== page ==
"Is someone working on a cure for this?" Ellis asked.
The doctor sighed, keeping her lips firm. She folded her arms, then unfolded them and leaned forward. "Yes, but I honestly don't think anyone is close to a breakthrough." She looked at him with sad eyes. "You just don't have that much time."
There was that word again.
He didn't laugh, but he might have smiled. He needed a better poker face. Ellis shifted his sight away from her and instead focused on three jars sitting on a counter near the door. They looked like they belonged in a kitchen—except that these contained tongue depressors and cotton swabs instead of sugar and flour. He couldn't tell what was in the last one. Something individually packaged, syringes, maybe, which reminded him to double-check the first-aid kit to make sure it had a good supply of aspirin. Not all of them did.
The doctor probably expected him to cry or maybe fly into a rage cursing God, bad luck, the industrial food complex, or his own refusal to exercise. Laughter and smiles weren't on that menu. But he couldn't help being amused, not when the doctor was unwittingly making jokes.
No, he thought, not jokes—suggestions. And she's right, there's nothing stopping me anymore.
He was dying from idiopathic pulmonary fibrosis and she had given him six months to a year. The to a year portion of that sentence felt tacked on in an overly optimistic manner. Anyone else might have focused on that part of the equation—the dying part—and thought about trips to Europe, safaris in Africa, or visiting neglected friends and family. Ellis was planning a trip of a different sort and began running a mental checklist. He already had most everything. Flashlight batteries, he should get more of them—can't ever have too many batteries—and some more M&M'S, why the hell not? It wasn't like he had to worry about his weight, diabetes, or tooth decay. I'll buy a whole box! The peanut ones, the yellow bags are always the best.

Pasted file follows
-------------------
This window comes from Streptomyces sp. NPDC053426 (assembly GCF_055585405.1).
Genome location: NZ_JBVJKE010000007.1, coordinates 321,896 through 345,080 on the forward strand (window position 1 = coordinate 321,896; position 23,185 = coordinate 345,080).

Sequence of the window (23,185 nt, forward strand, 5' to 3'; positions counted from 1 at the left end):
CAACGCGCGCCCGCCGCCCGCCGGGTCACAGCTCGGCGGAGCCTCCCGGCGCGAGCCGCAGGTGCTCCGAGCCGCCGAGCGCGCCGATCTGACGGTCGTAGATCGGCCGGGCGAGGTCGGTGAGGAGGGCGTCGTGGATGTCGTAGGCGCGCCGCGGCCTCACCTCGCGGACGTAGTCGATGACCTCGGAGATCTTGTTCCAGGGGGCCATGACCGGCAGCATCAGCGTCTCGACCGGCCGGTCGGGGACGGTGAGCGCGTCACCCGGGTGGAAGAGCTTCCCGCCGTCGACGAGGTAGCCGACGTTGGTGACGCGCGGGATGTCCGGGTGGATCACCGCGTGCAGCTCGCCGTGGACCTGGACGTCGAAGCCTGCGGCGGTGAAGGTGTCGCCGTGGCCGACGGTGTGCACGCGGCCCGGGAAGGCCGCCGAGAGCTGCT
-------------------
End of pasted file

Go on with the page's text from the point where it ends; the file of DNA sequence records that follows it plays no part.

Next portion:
"I'm going to set up an appointment for you to come back. Two weeks should give you enough time to see someone else and have the tests repeated." She stopped writing and stared at him with her big brown eyes. "Are you sure you're all right?"
"Is there someone I can call?" She flipped through the pages on the clipboard again. "Your wife?"
"Trust me, I'm good."
He was surprised to realize he was telling the truth. The last time he felt that way was thirty-six years ago when he had sat across from the loan officer's desk and learned he'd qualified for the mortgage that allowed him to move out of his parent's home. Fear mingled with the excitement of facing the unknown. Freedom—real freedom—had all the rush of an illegal drug.
I can finally press the button.
She waited a beat or two longer, then nodded. "Assuming your second opinion concurs with mine, I will add your name to the registry for a transplant, and I'll explain the process in detail at your appointment. Aside from that, I'm afraid there's nothing else we can do. I'm really very sorry." Reaching out she took his hand. "I really am."
He nodded and gave a slight squeeze. Her smile appeared less forced then. Maybe she was thinking she'd made him feel better, made some emotional connection. That was good, he needed all the karma he could get.